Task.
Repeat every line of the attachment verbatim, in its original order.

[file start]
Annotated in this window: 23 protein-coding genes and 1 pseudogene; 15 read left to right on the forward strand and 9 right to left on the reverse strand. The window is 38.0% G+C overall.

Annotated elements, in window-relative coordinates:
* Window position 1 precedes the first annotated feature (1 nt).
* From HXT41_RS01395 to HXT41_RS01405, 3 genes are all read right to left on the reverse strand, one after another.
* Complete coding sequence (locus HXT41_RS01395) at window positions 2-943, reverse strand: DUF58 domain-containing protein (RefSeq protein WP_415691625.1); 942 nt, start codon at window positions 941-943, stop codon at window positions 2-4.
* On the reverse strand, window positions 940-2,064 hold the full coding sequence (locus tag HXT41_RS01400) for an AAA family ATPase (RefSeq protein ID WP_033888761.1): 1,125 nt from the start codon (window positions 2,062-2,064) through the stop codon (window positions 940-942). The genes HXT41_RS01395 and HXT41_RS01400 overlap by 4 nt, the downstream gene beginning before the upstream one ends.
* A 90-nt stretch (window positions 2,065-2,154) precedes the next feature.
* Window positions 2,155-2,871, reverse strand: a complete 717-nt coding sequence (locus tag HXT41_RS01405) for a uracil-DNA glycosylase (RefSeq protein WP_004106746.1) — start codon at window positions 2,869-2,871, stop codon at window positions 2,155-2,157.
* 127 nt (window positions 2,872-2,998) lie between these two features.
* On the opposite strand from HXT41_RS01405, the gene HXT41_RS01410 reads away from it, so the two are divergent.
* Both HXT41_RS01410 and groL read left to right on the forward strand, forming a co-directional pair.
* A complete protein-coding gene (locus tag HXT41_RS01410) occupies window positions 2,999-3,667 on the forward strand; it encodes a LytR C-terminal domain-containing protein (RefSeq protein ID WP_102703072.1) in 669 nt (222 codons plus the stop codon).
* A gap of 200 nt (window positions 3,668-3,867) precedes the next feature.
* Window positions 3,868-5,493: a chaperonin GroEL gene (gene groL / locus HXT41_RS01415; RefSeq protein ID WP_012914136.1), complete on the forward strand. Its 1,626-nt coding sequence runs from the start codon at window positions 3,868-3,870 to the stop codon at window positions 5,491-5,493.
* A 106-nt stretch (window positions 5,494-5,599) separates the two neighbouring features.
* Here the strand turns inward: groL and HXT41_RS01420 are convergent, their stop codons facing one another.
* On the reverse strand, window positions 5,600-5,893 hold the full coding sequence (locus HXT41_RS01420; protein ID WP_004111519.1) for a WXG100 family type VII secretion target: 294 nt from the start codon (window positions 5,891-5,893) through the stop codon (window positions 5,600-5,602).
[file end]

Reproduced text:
Annotated in this window: 23 protein-coding genes and 1 pseudogene; 15 read left to right on the forward strand and 9 right to left on the reverse strand. The window is 38.0% G+C overall.

Annotated elements, in window-relative coordinates:
* Window position 1 precedes the first annotated feature (1 nt).
* From HXT41_RS01395 to HXT41_RS01405, 3 genes are all read right to left on the reverse strand, one after another.
* Complete coding sequence (locus HXT41_RS01395) at window positions 2-943, reverse strand: DUF58 domain-containing protein (RefSeq protein WP_415691625.1); 942 nt, start codon at window positions 941-943, stop codon at window positions 2-4.
* On the reverse strand, window positions 940-2,064 hold the full coding sequence (locus tag HXT41_RS01400) for an AAA family ATPase (RefSeq protein ID WP_033888761.1): 1,125 nt from the start codon (window positions 2,062-2,064) through the stop codon (window positions 940-942). The genes HXT41_RS01395 and HXT41_RS01400 overlap by 4 nt, the downstream gene beginning before the upstream one ends.
* A 90-nt stretch (window positions 2,065-2,154) precedes the next feature.
* Window positions 2,155-2,871, reverse strand: a complete 717-nt coding sequence (locus tag HXT41_RS01405) for a uracil-DNA glycosylase (RefSeq protein WP_004106746.1) — start codon at window positions 2,869-2,871, stop codon at window positions 2,155-2,157.
* 127 nt (window positions 2,872-2,998) lie between these two features.
* On the opposite strand from HXT41_RS01405, the gene HXT41_RS01410 reads away from it, so the two are divergent.
* Both HXT41_RS01410 and groL read left to right on the forward strand, forming a co-directional pair.
* A complete protein-coding gene (locus tag HXT41_RS01410) occupies window positions 2,999-3,667 on the forward strand; it encodes a LytR C-terminal domain-containing protein (RefSeq protein ID WP_102703072.1) in 669 nt (222 codons plus the stop codon).
* A gap of 200 nt (window positions 3,668-3,867) precedes the next feature.
* Window positions 3,868-5,493: a chaperonin GroEL gene (gene groL / locus HXT41_RS01415; RefSeq protein ID WP_012914136.1), complete on the forward strand. Its 1,626-nt coding sequence runs from the start codon at window positions 3,868-3,870 to the stop codon at window positions 5,491-5,493.
* A 106-nt stretch (window positions 5,494-5,599) separates the two neighbouring features.
* Here the strand turns inward: groL and HXT41_RS01420 are convergent, their stop codons facing one another.
* On the reverse strand, window positions 5,600-5,893 hold the full coding sequence (locus HXT41_RS01420; protein ID WP_004111519.1) for a WXG100 family type VII secretion target: 294 nt from the start codon (window positions 5,891-5,893) through the stop codon (window positions 5,600-5,602).